I slowed and eased my bike towards the curb at the location where I thought the house used to be. There was the same, bland grassy field and nothing gave away the hints of the past. But here, along the curb, was a tree: a single tree between the sidewalk and the street. As I parked under it, I glanced up and felt something. It was a tree, a tree that was unremarkable in every way possible, but something in my memory moved. This was the tree I had parked under for years straight, never really looking up to examine it but seeing it so frequently made an imprint on my memory. It was a ghost, an image of a peripheral that etched its way into my mind. Never noticed but always there. It felt familiar, like an old friend or acquaintance, and I knew this was where the house used to be.
I looked at the field with determination and yearning. Behind me was slightly lower where a driveway used to be, and imagining the memory of the property fit like a puzzle to this sparse field with a creek in the middle of it. Here was where the driveway was, and here was where I put our garbage out on a Wednesday, and there was where the next door neighbors lived, and over there was where I’d sit on the steps and think about us and how we’d never work.
I frowned as I examined the vacant field some more. The memories were both good and bad and they randomly came at me with no rhyme or reason; they just appeared as ghosts of the location.
I thought of the house, and where I happened to be currently. There was a pile of rubble of the old house somewhere and I wondered if anyone thought of the memories they held. There was a chunk of concrete out there in the world that I walked on daily, and a board of wood that creaked every time we went up the steps, and the walls that watched us smile, cry, scream, and yell as the days came and passed. They existed somewhere and in some form out in the world without anyone but myself knowing their history.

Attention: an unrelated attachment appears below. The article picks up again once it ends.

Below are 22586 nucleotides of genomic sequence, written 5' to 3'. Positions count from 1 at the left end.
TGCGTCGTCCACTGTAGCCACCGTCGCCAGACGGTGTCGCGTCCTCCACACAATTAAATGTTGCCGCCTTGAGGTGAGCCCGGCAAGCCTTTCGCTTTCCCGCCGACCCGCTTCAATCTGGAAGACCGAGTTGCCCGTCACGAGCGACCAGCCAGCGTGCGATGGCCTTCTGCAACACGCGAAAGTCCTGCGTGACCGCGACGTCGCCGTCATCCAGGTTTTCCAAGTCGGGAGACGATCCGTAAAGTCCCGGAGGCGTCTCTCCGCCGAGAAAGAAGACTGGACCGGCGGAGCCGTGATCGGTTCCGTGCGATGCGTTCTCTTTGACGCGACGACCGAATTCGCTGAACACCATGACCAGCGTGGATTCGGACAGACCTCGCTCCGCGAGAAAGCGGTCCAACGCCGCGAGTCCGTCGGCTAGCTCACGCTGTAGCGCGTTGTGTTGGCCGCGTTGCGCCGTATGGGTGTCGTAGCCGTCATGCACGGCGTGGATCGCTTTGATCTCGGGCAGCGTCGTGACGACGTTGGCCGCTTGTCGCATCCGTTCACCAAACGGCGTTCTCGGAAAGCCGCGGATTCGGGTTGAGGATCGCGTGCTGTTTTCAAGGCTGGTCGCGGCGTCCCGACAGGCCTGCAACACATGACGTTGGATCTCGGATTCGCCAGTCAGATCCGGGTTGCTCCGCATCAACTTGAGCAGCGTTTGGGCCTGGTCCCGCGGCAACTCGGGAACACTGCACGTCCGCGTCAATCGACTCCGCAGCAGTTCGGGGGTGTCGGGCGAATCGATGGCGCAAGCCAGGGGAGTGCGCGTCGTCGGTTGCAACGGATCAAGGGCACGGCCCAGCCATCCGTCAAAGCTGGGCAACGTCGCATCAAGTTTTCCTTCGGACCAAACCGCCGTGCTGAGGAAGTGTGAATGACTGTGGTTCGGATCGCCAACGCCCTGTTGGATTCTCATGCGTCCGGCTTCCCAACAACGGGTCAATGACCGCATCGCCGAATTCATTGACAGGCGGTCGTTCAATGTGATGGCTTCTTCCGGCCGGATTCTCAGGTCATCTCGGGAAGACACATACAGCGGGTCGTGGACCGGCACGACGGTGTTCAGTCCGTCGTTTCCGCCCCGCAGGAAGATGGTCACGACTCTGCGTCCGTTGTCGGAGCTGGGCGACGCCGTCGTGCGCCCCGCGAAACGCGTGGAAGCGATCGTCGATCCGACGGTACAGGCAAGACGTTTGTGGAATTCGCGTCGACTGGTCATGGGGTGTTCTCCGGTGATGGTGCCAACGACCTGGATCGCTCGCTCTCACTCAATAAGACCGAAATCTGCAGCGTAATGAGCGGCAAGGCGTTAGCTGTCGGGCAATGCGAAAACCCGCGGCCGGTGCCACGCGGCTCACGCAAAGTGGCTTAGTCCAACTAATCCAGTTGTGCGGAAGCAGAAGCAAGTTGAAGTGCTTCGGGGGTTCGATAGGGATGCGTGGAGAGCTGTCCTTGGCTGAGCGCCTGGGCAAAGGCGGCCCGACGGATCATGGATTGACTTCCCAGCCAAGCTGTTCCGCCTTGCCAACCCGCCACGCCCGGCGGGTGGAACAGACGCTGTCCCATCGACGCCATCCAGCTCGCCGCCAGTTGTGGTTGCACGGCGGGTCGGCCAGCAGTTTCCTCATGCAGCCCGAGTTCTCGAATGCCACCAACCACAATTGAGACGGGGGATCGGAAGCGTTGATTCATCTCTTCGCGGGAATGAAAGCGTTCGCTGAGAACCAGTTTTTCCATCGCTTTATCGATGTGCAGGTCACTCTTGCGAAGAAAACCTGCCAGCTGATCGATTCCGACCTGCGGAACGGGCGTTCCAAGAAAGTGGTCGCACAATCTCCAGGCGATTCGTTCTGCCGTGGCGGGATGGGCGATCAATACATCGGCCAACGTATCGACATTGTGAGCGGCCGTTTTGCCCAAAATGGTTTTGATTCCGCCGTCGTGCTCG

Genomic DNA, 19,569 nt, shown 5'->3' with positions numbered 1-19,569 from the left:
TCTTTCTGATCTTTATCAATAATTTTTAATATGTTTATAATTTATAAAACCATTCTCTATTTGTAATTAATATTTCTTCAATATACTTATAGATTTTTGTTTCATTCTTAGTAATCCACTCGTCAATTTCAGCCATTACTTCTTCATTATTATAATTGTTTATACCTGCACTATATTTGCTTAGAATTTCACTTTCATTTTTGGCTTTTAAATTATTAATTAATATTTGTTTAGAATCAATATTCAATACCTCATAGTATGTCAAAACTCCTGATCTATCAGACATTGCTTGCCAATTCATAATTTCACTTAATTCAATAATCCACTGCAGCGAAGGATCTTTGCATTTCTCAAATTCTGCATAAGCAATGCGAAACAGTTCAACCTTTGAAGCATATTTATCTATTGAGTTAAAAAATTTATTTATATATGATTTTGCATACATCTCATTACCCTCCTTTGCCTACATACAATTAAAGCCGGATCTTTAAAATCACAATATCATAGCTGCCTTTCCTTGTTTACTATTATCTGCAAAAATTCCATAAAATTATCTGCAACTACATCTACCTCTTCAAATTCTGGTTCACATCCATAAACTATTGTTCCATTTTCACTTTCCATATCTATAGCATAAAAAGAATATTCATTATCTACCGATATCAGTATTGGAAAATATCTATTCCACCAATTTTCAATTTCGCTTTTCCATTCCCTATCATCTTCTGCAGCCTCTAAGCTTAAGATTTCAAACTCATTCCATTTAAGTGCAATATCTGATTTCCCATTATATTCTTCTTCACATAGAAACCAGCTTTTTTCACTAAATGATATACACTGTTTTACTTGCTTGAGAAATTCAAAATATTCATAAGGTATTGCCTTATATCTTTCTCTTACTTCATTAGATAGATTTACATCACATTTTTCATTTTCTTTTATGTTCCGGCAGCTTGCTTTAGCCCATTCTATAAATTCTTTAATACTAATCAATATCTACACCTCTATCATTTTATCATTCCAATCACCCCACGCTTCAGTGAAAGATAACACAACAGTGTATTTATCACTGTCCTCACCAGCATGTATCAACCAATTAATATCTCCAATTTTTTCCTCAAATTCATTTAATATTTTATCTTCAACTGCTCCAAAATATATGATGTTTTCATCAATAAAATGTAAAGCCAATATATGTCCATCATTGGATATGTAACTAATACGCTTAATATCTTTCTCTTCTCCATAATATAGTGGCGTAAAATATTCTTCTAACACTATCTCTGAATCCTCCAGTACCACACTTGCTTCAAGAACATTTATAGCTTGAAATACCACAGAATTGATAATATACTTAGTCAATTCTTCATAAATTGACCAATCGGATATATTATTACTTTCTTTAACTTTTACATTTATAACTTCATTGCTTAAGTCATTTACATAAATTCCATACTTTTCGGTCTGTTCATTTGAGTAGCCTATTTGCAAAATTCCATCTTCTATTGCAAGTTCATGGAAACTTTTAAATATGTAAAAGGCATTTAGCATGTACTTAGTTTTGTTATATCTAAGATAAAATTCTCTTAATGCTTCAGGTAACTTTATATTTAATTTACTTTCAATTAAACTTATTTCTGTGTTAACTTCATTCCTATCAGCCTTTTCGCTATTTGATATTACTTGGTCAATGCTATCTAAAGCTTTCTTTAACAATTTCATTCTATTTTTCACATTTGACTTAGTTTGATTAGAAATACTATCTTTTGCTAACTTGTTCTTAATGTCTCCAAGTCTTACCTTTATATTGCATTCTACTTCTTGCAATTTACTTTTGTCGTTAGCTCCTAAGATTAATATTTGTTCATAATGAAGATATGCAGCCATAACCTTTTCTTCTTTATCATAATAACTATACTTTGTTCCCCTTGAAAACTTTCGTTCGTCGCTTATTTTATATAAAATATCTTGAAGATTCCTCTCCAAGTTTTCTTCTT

Reality slowly creeped back in as I stared into the air. I was standing there next to a field and, well, I was on a bike ride that day. Feeling the outside world pressing in on my senses again, I mounted the bike and kicked off from the curb that her car tire had rubbed on countless times. I imagined that maybe there were bits of rubber from her car on my shoes as I sped off down the street. But that was the past that was past and this was the neverending present and it was time to get on with life.
I moved on from that day, from that leisurely bike ride, without much conscious thought about what I had seen. Going to work, sleeping, eating, and generally existing were enough to fill my time, and I didn’t think of the lost house very much. But as much as I’d have liked to think it didn’t weigh on me, it must have, because my mind would somehow turn to the image of the empty field with the creek behind it, and it would seem to occur when I was alone, trying to not think of anything at all. As I tried to fall asleep, I’d see the field again, and sometimes the house that used to be there. I thought of her, and wondered what she was up to. The thoughts were never strong enough to give me pause, to keep me awake at night, or to make me think deeply; they would randomly appear and then after a few thoughtful moments, they’d drift away into the oblivion from which they came.